The Raku art gallery at 310 Seventh St. NW, which had become a popular showcase for the work of minority artists since it opened in 1980, was destroyed by a two-alarm fire yesterday that D.C. fire officials termed an apparent arson.

"It hurts all of us because we are in the business of exposing the work of African and African-American artists," said Vernard Gray, publisher of Black Arts Review, a local arts quarterly.

"Those of us who work in the field know the difficulties you encounter running a gallery and building an institution," said Gray, who directs the Miya Gallery at 420 Seventh St. NW. Gray said his gallery and Raku are two of only a small number of black-owned galleries in the city.

D.C. fire officials said they answered a call about 11 p.m. Thursday that smoke was coming from the one-story brick building that housed exhibition space, a pottery kiln and basement workshops. Firefighters extinguished the blaze, which caused only minor damage. But they responded to another alarm at the gallery shortly after midnight, said D.C. Fire Chief T.R. Coleman.

Many items, which included an exhibit of Nigerian works, were apparently saved because, a spokesman for the gallery said, they had been removed after the first fire.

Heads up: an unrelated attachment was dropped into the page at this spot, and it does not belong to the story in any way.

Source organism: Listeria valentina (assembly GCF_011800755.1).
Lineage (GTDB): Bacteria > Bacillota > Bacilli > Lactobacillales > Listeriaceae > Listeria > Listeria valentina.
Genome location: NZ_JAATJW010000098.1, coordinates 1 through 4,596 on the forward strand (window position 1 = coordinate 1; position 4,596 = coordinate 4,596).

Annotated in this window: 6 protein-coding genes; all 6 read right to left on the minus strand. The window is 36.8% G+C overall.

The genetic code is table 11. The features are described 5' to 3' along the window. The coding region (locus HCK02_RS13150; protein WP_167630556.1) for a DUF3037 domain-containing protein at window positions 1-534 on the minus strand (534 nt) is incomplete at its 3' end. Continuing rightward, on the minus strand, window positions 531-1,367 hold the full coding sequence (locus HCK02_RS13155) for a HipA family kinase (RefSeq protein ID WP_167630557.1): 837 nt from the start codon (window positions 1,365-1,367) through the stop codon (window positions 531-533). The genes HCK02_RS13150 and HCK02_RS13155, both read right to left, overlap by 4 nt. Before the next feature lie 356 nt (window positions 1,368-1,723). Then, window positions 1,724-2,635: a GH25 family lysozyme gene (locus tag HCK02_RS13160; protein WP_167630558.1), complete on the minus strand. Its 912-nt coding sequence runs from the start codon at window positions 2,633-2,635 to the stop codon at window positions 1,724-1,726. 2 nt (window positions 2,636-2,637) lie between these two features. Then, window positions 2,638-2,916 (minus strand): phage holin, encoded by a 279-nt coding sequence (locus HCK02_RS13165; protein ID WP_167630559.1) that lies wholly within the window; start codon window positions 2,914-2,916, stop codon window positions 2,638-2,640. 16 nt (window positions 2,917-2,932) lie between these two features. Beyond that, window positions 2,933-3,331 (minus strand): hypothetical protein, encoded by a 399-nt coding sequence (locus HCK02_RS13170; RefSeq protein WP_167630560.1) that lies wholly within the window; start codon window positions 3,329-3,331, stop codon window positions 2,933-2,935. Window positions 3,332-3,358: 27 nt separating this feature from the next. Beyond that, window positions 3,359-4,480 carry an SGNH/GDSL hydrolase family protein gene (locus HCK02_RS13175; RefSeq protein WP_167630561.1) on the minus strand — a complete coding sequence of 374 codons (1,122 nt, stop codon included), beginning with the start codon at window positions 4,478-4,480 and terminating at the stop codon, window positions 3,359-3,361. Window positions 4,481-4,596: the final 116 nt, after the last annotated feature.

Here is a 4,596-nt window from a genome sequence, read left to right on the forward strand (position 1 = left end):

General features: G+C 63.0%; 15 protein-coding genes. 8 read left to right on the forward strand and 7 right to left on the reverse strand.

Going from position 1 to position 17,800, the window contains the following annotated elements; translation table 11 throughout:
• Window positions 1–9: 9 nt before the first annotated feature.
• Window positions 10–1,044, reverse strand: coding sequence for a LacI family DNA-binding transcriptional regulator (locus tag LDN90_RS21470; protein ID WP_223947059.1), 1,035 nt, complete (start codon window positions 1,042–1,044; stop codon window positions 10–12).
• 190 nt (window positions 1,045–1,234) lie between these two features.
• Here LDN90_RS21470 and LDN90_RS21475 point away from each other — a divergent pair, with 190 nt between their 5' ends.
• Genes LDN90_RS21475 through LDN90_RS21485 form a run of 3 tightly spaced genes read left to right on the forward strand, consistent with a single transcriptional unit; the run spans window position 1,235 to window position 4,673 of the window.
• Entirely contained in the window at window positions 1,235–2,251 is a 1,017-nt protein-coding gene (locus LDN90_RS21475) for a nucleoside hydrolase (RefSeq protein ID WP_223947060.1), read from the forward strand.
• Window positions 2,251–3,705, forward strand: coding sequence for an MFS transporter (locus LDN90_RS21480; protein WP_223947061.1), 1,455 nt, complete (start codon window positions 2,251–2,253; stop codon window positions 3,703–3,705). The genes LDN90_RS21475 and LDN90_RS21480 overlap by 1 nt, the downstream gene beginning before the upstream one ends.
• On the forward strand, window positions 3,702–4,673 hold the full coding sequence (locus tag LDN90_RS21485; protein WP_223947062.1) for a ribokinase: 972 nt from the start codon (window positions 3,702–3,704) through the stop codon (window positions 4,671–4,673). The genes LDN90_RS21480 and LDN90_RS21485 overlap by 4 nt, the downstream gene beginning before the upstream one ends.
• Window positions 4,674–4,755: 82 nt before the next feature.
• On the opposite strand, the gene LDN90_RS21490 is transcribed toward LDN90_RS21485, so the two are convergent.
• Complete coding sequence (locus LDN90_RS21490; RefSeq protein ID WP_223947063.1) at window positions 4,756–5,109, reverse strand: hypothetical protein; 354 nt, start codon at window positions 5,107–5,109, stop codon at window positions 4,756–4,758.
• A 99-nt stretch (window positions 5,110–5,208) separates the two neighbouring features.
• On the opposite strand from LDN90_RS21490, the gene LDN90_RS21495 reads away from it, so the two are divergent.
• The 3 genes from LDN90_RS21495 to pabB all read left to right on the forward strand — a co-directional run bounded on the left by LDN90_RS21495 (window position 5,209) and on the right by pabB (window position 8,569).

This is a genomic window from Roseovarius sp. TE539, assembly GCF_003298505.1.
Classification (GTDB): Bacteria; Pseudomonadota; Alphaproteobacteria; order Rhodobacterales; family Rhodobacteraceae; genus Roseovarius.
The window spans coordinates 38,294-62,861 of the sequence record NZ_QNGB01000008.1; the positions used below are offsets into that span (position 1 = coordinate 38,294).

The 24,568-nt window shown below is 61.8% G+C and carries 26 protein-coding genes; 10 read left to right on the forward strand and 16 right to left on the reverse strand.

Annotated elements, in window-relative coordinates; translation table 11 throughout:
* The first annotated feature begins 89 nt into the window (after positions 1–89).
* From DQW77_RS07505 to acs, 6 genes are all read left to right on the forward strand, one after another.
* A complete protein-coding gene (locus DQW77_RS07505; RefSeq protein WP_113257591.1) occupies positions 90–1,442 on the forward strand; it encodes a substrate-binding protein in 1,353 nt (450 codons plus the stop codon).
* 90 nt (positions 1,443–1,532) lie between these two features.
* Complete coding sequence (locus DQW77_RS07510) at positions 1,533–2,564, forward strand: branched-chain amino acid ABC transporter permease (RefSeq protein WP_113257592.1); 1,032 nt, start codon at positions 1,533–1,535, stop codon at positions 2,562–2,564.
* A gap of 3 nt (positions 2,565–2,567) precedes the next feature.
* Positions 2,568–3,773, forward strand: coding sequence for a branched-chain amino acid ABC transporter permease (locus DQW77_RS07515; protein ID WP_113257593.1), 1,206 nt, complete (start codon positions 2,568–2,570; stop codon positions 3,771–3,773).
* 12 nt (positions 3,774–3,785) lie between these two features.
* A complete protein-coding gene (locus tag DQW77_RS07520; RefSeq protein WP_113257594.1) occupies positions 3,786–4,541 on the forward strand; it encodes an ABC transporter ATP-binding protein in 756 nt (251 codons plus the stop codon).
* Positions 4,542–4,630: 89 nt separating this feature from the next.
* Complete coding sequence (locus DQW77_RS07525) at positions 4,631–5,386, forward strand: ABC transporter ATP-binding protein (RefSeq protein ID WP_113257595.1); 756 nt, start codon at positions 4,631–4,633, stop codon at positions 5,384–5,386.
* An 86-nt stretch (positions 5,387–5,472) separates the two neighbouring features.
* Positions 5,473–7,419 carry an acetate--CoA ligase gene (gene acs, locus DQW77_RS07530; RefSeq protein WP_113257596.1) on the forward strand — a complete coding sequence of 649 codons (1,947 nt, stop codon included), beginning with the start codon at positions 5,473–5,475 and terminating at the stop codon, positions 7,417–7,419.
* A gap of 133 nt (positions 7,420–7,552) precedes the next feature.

"It is apparently arson," Coleman said, adding that the first units at the scene reported several separate blazes in the building, whose exposed southern wall is distinguished by a brightly painted facade of arches and columns.

For more than two hours, about 85 firefighters poured water onto the building's collapsed roof. Coleman said the fire was too intense for firefighters to enter the building with hand-held hoses. No one was hurt.

Mildred Bautista, executive director of the D.C. Commission on the Arts and Humanities and cultural adviser to Mayor Marion Barry, said the loss of the gallery was a blow to efforts by the city to build up the Seventh Street arts corridor. She said the mayor and the commission were interested in helping Raku reopen, but said she was not sure whether money would be available.